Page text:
2012-11-02 03:18:59 PM

drjekel_mrhyde: If I did that here in Chicago i would need a permit


Depends whether you declare war.
 
2012-11-02 03:23:48 PM
Studying history is lame. I study the future.
 
2012-11-02 03:24:20 PM

TeddyRooseveltsMustache: What's sad is that this guy is doing more to help people experience history in 24 hours in his back yard than the History channel does all year.


YOUR POST IS CRUISE CONTROL FOR AWESOME.
 
2012-11-02 03:25:49 PM

Modguy: The difference, how ever, was availability. You really don't see the proliferation needed to accurately extrapolate the effects of widespread use until you hit the Industrial Revolution and Mass Production.

 
Also, WWI pitted two opposing forces with the exact same technolgy available to them, as well having them essentially matched in terms of strength, and strategies.  There was nothing available in the offensive arsenal that could not be repelled by what was available in the defensive arsenal, and there was nothing so definitely effective defensively that it wiped out the capability to continue to launch offensive attacks.  And this held true for both sides. 
 
2012-11-02 03:26:08 PM

TeddyRooseveltsMustache: What's sad is that this guy is doing more to help people experience history in 24 hours in his back yard than the History channel does all year.


That's a bold statement.
 
2012-11-02 03:29:04 PM

TeddyRooseveltsMustache: What's sad is that this guy is doing more to help people experience history in 24 hours in his back yard than the History channel does all year.


Hey, you never know what is gonna walk in that door...
 
2012-11-02 03:34:31 PM

Endive Wombat: What an incredible waste of time and money


So is pretty much any museum (to people who don't care about whatever subjects are explored, that is).

The enormous dugout has been painstakingly recreated by an ex-history teacher in his back garden in Surrey, and the dedicated 55-year-old even spent 24 hours living in its confines with a team of volunteers as part of his efforts to experience life as a WWI soldier.

Andrew Robertshaw and 30 helpers spent a month shifting around 200 tonnes of earth to build the enormous three-room trench, which he hopes will teach people more about the horrific living conditions endured by British troops during the Great War.
 
2012-11-02 03:50:07 PM

Modguy: These all existed in the Civil War. Hell, George Custer alone used repeating rifles (Spencer, 20 shots/min) and aerial reconnaissance (scouted via hot-air balloon).

The Gatling and Agar guns were used in the Civil War. None of them frequently, or well, but they existed. They were dealt with in the same ways, too -- by artillery or by sniper.

The difference, how ever, was availability. You really don't see the proliferation needed to accurately extrapolate the effects of widespread use until you hit the Industrial Revolution and Mass Production.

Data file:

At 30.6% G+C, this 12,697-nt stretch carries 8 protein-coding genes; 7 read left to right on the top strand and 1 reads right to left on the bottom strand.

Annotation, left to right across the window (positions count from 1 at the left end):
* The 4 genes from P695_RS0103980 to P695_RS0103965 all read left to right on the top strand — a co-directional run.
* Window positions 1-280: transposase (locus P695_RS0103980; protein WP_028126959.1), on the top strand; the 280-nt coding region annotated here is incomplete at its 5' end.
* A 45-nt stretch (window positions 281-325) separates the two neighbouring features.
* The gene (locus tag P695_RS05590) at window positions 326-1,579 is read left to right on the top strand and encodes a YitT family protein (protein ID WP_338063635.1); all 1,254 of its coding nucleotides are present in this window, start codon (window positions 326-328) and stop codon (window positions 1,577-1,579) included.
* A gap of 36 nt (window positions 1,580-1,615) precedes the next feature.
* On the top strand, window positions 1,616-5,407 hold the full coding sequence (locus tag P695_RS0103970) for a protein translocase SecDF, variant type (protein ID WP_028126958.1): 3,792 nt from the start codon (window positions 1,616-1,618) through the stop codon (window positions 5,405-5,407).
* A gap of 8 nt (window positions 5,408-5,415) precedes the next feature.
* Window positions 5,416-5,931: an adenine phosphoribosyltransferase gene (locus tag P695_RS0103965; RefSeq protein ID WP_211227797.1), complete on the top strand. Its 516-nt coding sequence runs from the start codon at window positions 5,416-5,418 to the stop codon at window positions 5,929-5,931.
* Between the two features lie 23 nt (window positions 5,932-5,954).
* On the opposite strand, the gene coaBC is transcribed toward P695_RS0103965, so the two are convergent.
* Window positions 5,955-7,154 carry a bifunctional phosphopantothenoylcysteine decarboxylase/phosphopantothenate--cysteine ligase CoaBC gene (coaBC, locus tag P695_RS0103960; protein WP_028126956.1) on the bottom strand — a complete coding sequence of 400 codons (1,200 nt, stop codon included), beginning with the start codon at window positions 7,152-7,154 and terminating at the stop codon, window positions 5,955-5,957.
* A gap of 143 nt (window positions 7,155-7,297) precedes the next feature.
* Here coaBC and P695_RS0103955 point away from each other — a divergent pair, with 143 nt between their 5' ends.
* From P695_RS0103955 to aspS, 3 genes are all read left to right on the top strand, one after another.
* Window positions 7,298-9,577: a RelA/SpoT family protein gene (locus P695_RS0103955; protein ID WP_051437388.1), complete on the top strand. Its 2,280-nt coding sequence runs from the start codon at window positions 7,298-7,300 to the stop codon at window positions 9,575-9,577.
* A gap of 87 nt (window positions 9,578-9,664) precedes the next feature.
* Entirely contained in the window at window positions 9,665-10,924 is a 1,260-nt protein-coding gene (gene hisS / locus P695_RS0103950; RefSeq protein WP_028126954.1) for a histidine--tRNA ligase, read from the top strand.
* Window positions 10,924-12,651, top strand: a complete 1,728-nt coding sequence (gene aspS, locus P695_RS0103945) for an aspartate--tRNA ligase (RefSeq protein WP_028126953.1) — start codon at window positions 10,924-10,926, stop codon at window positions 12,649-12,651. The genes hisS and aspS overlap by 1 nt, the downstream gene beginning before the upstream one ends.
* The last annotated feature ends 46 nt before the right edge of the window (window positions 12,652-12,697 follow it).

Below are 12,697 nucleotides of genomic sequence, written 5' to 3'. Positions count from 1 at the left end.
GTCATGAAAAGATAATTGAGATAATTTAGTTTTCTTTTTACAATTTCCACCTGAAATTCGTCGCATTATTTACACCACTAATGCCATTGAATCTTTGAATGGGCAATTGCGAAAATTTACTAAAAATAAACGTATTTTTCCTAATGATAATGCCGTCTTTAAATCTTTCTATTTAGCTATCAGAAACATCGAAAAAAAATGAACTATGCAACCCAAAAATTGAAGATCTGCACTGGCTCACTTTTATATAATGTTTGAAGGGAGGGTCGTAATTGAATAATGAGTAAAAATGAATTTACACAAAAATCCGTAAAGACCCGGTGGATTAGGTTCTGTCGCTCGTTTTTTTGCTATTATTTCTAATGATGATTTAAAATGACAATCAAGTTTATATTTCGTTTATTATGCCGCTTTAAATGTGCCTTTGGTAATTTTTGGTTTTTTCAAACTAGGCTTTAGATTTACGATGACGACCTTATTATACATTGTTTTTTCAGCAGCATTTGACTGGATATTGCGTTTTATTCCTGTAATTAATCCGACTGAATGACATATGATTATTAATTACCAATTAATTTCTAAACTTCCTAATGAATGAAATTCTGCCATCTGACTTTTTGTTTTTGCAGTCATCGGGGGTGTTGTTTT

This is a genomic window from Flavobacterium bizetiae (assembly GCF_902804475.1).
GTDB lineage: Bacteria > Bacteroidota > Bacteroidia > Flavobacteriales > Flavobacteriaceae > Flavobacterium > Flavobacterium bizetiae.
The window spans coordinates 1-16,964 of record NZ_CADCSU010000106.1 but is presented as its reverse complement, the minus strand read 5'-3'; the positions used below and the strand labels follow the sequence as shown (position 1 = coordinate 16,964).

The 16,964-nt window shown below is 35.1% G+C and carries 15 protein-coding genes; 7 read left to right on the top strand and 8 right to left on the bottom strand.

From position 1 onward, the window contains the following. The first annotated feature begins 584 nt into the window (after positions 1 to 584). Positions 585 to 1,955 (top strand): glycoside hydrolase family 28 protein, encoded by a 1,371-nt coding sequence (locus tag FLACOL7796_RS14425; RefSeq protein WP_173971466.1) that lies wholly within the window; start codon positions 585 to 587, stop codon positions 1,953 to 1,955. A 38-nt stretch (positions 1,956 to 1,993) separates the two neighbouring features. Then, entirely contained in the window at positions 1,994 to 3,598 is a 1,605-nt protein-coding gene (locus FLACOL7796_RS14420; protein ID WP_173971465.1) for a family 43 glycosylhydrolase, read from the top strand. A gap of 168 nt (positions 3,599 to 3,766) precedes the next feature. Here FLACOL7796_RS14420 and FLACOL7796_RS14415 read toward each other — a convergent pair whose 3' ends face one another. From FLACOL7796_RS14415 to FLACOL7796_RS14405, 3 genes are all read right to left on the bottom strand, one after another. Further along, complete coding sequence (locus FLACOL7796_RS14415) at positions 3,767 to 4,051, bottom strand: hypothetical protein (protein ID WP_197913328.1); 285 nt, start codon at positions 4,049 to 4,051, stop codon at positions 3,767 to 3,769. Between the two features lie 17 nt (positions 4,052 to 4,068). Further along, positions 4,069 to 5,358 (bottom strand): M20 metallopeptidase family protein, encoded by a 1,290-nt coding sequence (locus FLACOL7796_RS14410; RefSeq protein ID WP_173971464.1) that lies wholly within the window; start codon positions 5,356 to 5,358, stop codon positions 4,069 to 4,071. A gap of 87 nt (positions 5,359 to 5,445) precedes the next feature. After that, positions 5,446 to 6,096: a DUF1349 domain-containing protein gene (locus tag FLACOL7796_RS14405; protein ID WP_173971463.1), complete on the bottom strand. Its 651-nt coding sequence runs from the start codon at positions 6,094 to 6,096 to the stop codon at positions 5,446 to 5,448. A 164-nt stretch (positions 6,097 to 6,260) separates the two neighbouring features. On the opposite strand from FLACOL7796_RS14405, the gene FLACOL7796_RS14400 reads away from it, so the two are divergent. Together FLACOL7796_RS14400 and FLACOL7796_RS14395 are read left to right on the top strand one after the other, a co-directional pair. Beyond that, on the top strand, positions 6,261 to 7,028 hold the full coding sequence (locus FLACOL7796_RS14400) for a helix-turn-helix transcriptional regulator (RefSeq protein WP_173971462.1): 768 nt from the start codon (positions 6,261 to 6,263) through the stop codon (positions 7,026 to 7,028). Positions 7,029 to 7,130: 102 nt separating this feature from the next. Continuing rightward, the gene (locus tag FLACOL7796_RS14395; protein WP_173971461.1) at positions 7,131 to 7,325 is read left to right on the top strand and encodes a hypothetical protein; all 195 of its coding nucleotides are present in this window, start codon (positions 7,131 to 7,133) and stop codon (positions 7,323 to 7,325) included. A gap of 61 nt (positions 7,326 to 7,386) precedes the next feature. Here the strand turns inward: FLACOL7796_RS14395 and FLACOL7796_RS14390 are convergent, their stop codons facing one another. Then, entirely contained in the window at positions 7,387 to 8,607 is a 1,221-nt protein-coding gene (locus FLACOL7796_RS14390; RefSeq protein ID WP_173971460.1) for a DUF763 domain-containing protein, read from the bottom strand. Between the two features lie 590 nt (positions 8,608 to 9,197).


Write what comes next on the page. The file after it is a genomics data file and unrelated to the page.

The Industrial Revolution occurred from 1750-1850. ACW occurred from 1861-1865. It was an industrial-era war.

\That was why Sherman occupied himself by tearing up railroad tracks.
 
2012-11-02 03:54:24 PM
Meth lab.
 
2012-11-02 03:54:38 PM

This text is now purple: doczoidberg: World War I was actually quite fascinating....
I don't get why it doesn't receive more attention.

Because a larger war occurred 18 years later, over the same issues. Except that war actually resolved things.


Some of them, not all. Eastern Europe is still a mess, and don't let's look at the Middle East...
 
2012-11-02 03:54:50 PM

DickDarlington: Big Merl: He must not have a HOA...

apart from the occasional gated community HOA's don't exist in the UK


....yet


They have 'elf & safety. Some humourless weaselly little inspector will come around with a note from "the council" telling him the trenches are a hazard.
 
2012-11-02 03:58:26 PM

Honest Bender: Harry Freakstorm: The last WW I movie I didn't see, a biplane flew through an exploding dirigible.

I don't remember anything about the last movie I didn't see...


Maybe you should pay more attention when you're not watching.
 
2012-11-02 04:20:27 PM

Great_Milenko: doczoidberg: World War I was actually quite fascinating....
I don't get why it doesn't receive more attention.

Two reasons:

1) it was a horrible, horrible war. Death and destruction on a massive scale with little reward in the eventual "victory"

2) The US didn't dominate it.


3) Because COD never made a FPS based on WWI
 
2012-11-02 04:23:47 PM

This text is now purple: Modguy: These all existed in the Civil War. Hell, George Custer alone used repeating rifles (Spencer, 20 shots/min) and aerial reconnaissance (scouted via hot-air balloon).

The Gatling and Agar guns were used in the Civil War. None of them frequently, or well, but they existed. They were dealt with in the same ways, too -- by artillery or by sniper.

The difference, how ever, was availability. You really don't see the proliferation needed to accurately extrapolate the effects of widespread use until you hit the Industrial Revolution and Mass Production.